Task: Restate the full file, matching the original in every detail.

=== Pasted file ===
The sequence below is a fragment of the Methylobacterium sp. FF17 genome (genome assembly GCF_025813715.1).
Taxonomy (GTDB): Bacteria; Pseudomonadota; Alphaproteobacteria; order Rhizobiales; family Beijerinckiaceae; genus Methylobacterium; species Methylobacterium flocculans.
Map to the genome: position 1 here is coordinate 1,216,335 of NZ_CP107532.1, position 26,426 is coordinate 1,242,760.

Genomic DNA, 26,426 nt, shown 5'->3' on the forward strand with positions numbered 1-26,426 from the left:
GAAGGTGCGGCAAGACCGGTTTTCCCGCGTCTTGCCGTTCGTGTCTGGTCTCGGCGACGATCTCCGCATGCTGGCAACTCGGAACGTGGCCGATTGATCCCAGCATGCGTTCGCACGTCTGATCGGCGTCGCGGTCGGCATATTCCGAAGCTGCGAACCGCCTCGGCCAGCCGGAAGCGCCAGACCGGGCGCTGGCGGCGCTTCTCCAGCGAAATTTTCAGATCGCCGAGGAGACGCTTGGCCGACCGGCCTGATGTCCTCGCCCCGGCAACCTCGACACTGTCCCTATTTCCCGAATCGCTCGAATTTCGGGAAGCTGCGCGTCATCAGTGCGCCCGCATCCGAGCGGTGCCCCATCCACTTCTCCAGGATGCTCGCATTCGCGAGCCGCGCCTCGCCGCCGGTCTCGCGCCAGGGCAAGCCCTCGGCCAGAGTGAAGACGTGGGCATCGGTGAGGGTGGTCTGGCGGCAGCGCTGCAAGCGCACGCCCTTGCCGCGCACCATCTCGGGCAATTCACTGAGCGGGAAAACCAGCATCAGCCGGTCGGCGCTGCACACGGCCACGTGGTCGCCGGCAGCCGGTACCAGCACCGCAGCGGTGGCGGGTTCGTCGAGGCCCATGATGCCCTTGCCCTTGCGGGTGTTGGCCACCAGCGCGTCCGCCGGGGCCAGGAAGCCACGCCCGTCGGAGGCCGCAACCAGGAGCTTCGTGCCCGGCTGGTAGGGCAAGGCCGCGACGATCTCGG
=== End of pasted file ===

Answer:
The sequence below is a fragment of the Methylobacterium sp. FF17 genome (genome assembly GCF_025813715.1).
Taxonomy (GTDB): Bacteria; Pseudomonadota; Alphaproteobacteria; order Rhizobiales; family Beijerinckiaceae; genus Methylobacterium; species Methylobacterium flocculans.
Map to the genome: position 1 here is coordinate 1,216,335 of NZ_CP107532.1, position 26,426 is coordinate 1,242,760.

Genomic DNA, 26,426 nt, shown 5'->3' on the forward strand with positions numbered 1-26,426 from the left:
GAAGGTGCGGCAAGACCGGTTTTCCCGCGTCTTGCCGTTCGTGTCTGGTCTCGGCGACGATCTCCGCATGCTGGCAACTCGGAACGTGGCCGATTGATCCCAGCATGCGTTCGCACGTCTGATCGGCGTCGCGGTCGGCATATTCCGAAGCTGCGAACCGCCTCGGCCAGCCGGAAGCGCCAGACCGGGCGCTGGCGGCGCTTCTCCAGCGAAATTTTCAGATCGCCGAGGAGACGCTTGGCCGACCGGCCTGATGTCCTCGCCCCGGCAACCTCGACACTGTCCCTATTTCCCGAATCGCTCGAATTTCGGGAAGCTGCGCGTCATCAGTGCGCCCGCATCCGAGCGGTGCCCCATCCACTTCTCCAGGATGCTCGCATTCGCGAGCCGCGCCTCGCCGCCGGTCTCGCGCCAGGGCAAGCCCTCGGCCAGAGTGAAGACGTGGGCATCGGTGAGGGTGGTCTGGCGGCAGCGCTGCAAGCGCACGCCCTTGCCGCGCACCATCTCGGGCAATTCACTGAGCGGGAAAACCAGCATCAGCCGGTCGGCGCTGCACACGGCCACGTGGTCGCCGGCAGCCGGTACCAGCACCGCAGCGGTGGCGGGTTCGTCGAGGCCCATGATGCCCTTGCCCTTGCGGGTGTTGGCCACCAGCGCGTCCGCCGGGGCCAGGAAGCCACGCCCGTCGGAGGCCGCAACCAGGAGCTTCGTGCCCGGCTGGTAGGGCAAGGCCGCGACGATCTCGG